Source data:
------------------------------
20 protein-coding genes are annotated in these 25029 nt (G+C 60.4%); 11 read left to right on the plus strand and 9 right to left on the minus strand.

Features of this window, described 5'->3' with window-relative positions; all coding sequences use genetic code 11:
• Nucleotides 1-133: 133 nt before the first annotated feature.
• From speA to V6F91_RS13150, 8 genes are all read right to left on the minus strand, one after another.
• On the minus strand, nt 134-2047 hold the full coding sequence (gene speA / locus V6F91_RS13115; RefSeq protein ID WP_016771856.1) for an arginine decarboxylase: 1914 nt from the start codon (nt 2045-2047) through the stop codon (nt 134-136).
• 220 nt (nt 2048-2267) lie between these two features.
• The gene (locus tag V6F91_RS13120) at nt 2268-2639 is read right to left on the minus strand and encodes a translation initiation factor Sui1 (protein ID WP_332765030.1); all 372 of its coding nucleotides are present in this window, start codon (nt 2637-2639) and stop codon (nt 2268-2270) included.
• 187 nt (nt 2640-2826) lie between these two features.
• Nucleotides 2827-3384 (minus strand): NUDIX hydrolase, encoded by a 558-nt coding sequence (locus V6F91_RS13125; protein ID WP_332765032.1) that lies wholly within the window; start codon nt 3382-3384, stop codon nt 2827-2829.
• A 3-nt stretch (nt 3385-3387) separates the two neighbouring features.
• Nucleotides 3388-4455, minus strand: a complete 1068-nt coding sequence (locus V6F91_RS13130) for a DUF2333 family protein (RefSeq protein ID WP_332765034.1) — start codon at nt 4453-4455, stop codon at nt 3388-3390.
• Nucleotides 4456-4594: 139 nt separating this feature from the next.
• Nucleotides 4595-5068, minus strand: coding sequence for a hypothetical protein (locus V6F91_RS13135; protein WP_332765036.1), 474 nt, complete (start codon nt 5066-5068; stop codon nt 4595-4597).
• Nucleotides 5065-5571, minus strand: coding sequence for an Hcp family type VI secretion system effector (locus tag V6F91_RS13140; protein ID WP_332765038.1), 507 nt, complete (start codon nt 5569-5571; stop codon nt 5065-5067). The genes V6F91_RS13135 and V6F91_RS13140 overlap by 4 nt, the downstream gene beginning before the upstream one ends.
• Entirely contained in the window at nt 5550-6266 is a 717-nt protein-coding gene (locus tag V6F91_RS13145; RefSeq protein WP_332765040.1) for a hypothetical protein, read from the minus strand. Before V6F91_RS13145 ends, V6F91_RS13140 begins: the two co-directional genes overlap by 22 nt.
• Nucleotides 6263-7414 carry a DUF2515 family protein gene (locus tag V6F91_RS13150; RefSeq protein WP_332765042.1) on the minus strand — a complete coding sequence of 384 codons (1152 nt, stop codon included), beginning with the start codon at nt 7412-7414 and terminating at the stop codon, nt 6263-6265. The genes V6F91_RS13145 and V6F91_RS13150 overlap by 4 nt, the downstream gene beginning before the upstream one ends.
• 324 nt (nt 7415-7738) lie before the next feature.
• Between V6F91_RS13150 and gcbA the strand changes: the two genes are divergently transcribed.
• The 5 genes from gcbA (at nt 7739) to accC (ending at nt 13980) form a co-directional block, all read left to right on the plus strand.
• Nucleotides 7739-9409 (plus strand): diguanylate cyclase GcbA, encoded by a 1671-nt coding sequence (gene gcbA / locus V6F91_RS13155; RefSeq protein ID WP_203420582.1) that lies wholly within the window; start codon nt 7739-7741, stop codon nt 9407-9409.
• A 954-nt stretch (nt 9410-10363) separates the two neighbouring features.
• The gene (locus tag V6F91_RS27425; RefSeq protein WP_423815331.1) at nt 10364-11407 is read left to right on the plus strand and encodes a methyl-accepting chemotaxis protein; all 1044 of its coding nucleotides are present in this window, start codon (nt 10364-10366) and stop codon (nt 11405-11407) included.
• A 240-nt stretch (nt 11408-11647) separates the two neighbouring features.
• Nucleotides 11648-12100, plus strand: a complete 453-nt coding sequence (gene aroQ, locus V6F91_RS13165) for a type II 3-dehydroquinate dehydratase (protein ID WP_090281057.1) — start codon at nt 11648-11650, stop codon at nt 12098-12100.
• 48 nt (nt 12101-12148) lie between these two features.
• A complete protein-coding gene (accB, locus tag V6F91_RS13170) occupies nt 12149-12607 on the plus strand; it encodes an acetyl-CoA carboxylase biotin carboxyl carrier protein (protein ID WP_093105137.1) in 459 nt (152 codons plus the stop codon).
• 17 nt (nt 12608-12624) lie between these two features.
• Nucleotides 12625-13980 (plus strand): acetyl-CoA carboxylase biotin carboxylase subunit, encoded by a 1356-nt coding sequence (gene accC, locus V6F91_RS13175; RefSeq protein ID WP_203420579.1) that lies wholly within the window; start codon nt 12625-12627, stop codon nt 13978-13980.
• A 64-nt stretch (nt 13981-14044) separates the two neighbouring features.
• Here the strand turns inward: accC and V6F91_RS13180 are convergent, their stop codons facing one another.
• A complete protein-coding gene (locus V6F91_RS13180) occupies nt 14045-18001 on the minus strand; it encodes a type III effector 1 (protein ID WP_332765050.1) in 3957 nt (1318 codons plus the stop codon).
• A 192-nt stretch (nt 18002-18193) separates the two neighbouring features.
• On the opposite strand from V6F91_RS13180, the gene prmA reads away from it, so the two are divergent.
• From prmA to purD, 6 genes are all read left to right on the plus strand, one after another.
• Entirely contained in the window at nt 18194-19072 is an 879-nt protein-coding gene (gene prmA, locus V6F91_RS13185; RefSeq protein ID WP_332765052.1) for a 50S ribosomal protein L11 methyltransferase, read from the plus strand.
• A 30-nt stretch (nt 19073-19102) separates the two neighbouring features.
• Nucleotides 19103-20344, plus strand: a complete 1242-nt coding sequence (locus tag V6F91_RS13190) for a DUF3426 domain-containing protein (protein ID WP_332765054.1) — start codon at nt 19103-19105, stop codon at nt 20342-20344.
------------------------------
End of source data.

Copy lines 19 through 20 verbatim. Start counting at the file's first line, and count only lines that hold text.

• The 5 genes from gcbA (at nt 7739) to accC (ending at nt 13980) form a co-directional block, all read left to right on the plus strand.
• Nucleotides 7739-9409 (plus strand): diguanylate cyclase GcbA, encoded by a 1671-nt coding sequence (gene gcbA / locus V6F91_RS13155; RefSeq protein ID WP_203420582.1) that lies wholly within the window; start codon nt 7739-7741, stop codon nt 9407-9409.